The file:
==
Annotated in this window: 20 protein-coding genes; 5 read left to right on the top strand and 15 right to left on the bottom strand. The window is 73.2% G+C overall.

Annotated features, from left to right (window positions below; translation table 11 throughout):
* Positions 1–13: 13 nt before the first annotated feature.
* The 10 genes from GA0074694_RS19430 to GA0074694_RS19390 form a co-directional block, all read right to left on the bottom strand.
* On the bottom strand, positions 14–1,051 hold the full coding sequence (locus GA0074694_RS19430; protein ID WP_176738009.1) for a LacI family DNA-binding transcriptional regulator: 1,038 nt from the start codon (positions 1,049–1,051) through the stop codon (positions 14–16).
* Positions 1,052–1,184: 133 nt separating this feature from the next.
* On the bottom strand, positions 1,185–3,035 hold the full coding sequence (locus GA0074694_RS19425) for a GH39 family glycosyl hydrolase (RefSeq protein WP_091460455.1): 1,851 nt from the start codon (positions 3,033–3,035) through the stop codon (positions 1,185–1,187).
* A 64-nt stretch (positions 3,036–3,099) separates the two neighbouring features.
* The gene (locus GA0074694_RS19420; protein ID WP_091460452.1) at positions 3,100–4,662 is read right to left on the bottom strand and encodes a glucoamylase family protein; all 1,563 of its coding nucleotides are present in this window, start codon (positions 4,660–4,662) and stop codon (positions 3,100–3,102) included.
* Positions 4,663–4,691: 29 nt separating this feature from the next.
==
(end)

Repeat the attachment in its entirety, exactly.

Annotated in this window: 20 protein-coding genes; 5 read left to right on the top strand and 15 right to left on the bottom strand. The window is 73.2% G+C overall.

Annotated features, from left to right (window positions below; translation table 11 throughout):
* Positions 1–13: 13 nt before the first annotated feature.
* The 10 genes from GA0074694_RS19430 to GA0074694_RS19390 form a co-directional block, all read right to left on the bottom strand.
* On the bottom strand, positions 14–1,051 hold the full coding sequence (locus GA0074694_RS19430; protein ID WP_176738009.1) for a LacI family DNA-binding transcriptional regulator: 1,038 nt from the start codon (positions 1,049–1,051) through the stop codon (positions 14–16).
* Positions 1,052–1,184: 133 nt separating this feature from the next.
* On the bottom strand, positions 1,185–3,035 hold the full coding sequence (locus GA0074694_RS19425) for a GH39 family glycosyl hydrolase (RefSeq protein WP_091460455.1): 1,851 nt from the start codon (positions 3,033–3,035) through the stop codon (positions 1,185–1,187).
* A 64-nt stretch (positions 3,036–3,099) separates the two neighbouring features.
* The gene (locus GA0074694_RS19420; protein ID WP_091460452.1) at positions 3,100–4,662 is read right to left on the bottom strand and encodes a glucoamylase family protein; all 1,563 of its coding nucleotides are present in this window, start codon (positions 4,660–4,662) and stop codon (positions 3,100–3,102) included.
* Positions 4,663–4,691: 29 nt separating this feature from the next.